My first observation (and a quite general one at that…) is that the system sounded very good with the Gigafilter installed. This observation I noticed right off the bat, and it remained sustained throughout. In short, the system just seemed to sound more “naturally effusive”, whatever that means. I had the impression that the music sounded less concocted, that is, reproduced by a mere collection of electronic gear. Whatever the Gigafilter was or wasn’t doing, it most certainly wasn’t hurting anything.
More importantly, though, is whether these “improvements” would remain once the Gigafilter was removed from the chain and replaced by a good quality audiophile USB cable.
The envelope, please
Upon replacing the Gigafilter with my trusty KingRex bifurcated USB cable, I honestly didn’t hear much of an audible difference at first. Benchmarks such as “detail retrieval” and “perception of soundstage” seemed to be precisely the same. However, as with most things audio, it’s the small details that eventually bubble upward.
Without the Gigafilter in the mix, I began noticing that well-recorded piano could take on a subtle aggressiveness in the upper registers that hadn’t been there before. It’s as if the piano suddenly seemed a bit more “forward” sounding from a tonal perspective, with more emphatic leading edge attack. I believe a good way to describe what I am hearing would be to say that the sound is a bit more “forced” with the Gigafilter absent. Of course, evaluations often come down to what a particular listener happens to prefer. Some folks want a mellower, more flowing and laid back overall presentation, while others might yearn for a bit more “excitement”. Those who prefer the mellow side of things will probably benefit from auditioning totaldac’s Gigafilter. What it lent to the musical presentation was a sense of peace and calm that pulls the listener into an organic, and wholly engrossing aural experience — as it probably should be.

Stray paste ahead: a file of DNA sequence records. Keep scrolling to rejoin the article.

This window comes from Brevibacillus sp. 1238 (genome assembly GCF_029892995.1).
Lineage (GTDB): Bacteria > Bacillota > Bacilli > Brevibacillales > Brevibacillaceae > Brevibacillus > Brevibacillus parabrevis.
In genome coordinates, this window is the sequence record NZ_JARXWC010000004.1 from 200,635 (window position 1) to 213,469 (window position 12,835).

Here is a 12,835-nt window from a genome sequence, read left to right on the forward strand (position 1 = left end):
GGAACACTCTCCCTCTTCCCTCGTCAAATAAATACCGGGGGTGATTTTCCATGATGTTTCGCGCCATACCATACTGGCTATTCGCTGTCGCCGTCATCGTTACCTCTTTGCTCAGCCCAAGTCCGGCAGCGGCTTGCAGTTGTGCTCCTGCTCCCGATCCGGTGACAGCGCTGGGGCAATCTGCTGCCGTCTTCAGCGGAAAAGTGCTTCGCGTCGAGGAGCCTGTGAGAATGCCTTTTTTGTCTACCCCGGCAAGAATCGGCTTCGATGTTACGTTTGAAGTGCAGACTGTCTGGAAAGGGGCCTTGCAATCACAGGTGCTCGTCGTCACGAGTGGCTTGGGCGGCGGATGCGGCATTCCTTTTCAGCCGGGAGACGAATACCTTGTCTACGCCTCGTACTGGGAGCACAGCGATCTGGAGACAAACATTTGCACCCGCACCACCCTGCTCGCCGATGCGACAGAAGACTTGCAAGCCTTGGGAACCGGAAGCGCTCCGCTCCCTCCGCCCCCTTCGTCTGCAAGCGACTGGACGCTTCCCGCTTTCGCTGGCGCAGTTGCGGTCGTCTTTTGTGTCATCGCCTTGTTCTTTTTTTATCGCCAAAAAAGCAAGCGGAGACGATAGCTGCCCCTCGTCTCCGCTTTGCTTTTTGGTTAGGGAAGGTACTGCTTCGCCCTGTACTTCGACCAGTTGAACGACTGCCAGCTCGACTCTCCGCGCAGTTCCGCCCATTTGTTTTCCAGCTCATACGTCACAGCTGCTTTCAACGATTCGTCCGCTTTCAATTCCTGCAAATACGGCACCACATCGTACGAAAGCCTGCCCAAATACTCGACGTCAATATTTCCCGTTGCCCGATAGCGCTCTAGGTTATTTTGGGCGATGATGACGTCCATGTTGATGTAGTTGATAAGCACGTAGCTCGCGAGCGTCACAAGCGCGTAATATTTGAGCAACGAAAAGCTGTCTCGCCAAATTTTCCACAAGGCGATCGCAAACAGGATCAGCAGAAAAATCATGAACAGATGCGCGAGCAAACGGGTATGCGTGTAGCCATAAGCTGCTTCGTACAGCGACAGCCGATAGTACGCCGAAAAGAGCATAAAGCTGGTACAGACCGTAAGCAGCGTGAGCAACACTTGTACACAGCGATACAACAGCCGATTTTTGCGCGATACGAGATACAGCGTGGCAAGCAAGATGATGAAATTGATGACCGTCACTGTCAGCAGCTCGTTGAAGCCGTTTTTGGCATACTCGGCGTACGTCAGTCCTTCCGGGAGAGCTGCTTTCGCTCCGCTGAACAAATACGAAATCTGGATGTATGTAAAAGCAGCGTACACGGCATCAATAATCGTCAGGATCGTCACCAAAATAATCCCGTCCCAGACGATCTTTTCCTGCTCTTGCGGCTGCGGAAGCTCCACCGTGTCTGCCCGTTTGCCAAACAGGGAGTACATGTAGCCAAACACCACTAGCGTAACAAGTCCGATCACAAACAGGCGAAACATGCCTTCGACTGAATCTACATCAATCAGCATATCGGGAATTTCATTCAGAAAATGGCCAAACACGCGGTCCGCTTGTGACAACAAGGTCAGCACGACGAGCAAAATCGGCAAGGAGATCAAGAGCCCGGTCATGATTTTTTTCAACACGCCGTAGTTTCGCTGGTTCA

One final question
There’s no doubt that the Bricasti M12 I have been using is at the very bleeding edge of high-end digital playback, both in terms of applied technology and attention to tiny sonic details. Jiminy-crickets, the thing costs 20-grand!
This observation, in turn, begs the question: is the Bricasti so well-appointed that it really doesn’t benefit much, if at all, from the “services” provided by the totaldac Gigafilter?
I decided to therefore try out the Gigafilter with another very good, but much less expensive ($2000) DAC I happen to have on hand: the pro audio Crane Song Solaris. The Solaris’ hallmark traits (by itself) include an honest, clean tonality; spot-on timing; and a precise, yet expansive soundstage. The Bricasti M12 offers these characteristics as well, but with that last push toward overall refinement. Would the Gigafilter lift the more humble Solaris up into Bricasti territory?
Long story short, the Gigafilter pretty much took all of the strengths of the Crane Song DAC and extended them. I heard greater clarity, coupled with a significantly improved texture of harmonics. Even if the soundstage didn’t exactly expand in every direction, I seemed to hear better delineation among instruments, as if there was more air between them.
TotalDAC USB Gigafilter
What I ended up concluding is that the totaldac Gigafilter most definitely changes the way a given DAC sounds, with the degree of “change” tending to be somewhat DAC-dependent. More to the point, the Gigafilter can be an effective tool for taming some of the harsh “nasties” that might still be evident in digital playback. It does this by “smoothing out”/”organically filling-in” the sound by revealing much needed harmonic texture and meatiness, but without editorializing in other ways. Keep in mind, however, that your mileage may vary, so try to have a listen before committing.
Cost: 1750 euro (with VAT) or 1600 euro (outside of Europe; no VAT), factory direct with 14-day trial period.
More information: at totalDAC: http://www.totaldac.com